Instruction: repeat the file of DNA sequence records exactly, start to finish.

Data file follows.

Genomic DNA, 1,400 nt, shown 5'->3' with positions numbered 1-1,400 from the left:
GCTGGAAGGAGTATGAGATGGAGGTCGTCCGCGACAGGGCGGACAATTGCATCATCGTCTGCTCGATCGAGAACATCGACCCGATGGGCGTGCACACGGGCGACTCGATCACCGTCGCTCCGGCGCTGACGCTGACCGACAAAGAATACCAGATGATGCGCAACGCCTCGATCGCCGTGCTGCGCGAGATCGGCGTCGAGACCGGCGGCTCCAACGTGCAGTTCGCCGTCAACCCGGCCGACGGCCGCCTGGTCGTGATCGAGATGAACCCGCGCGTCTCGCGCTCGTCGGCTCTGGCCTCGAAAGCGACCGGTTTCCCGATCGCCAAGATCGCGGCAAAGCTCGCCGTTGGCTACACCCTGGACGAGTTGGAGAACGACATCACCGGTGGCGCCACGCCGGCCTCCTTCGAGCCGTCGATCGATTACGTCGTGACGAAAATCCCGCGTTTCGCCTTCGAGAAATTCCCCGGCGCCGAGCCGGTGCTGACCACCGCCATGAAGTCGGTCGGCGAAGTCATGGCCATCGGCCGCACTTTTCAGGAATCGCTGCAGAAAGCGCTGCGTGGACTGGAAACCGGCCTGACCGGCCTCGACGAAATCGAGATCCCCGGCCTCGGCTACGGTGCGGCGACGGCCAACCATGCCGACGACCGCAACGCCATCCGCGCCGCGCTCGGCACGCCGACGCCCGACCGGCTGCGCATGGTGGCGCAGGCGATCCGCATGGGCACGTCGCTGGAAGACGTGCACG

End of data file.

Genomic DNA, 1,400 nt, shown 5'->3' with positions numbered 1-1,400 from the left:
GCTGGAAGGAGTATGAGATGGAGGTCGTCCGCGACAGGGCGGACAATTGCATCATCGTCTGCTCGATCGAGAACATCGACCCGATGGGCGTGCACACGGGCGACTCGATCACCGTCGCTCCGGCGCTGACGCTGACCGACAAAGAATACCAGATGATGCGCAACGCCTCGATCGCCGTGCTGCGCGAGATCGGCGTCGAGACCGGCGGCTCCAACGTGCAGTTCGCCGTCAACCCGGCCGACGGCCGCCTGGTCGTGATCGAGATGAACCCGCGCGTCTCGCGCTCGTCGGCTCTGGCCTCGAAAGCGACCGGTTTCCCGATCGCCAAGATCGCGGCAAAGCTCGCCGTTGGCTACACCCTGGACGAGTTGGAGAACGACATCACCGGTGGCGCCACGCCGGCCTCCTTCGAGCCGTCGATCGATTACGTCGTGACGAAAATCCCGCGTTTCGCCTTCGAGAAATTCCCCGGCGCCGAGCCGGTGCTGACCACCGCCATGAAGTCGGTCGGCGAAGTCATGGCCATCGGCCGCACTTTTCAGGAATCGCTGCAGAAAGCGCTGCGTGGACTGGAAACCGGCCTGACCGGCCTCGACGAAATCGAGATCCCCGGCCTCGGCTACGGTGCGGCGACGGCCAACCATGCCGACGACCGCAACGCCATCCGCGCCGCGCTCGGCACGCCGACGCCCGACCGGCTGCGCATGGTGGCGCAGGCGATCCGCATGGGCACGTCGCTGGAAGACGTGCACG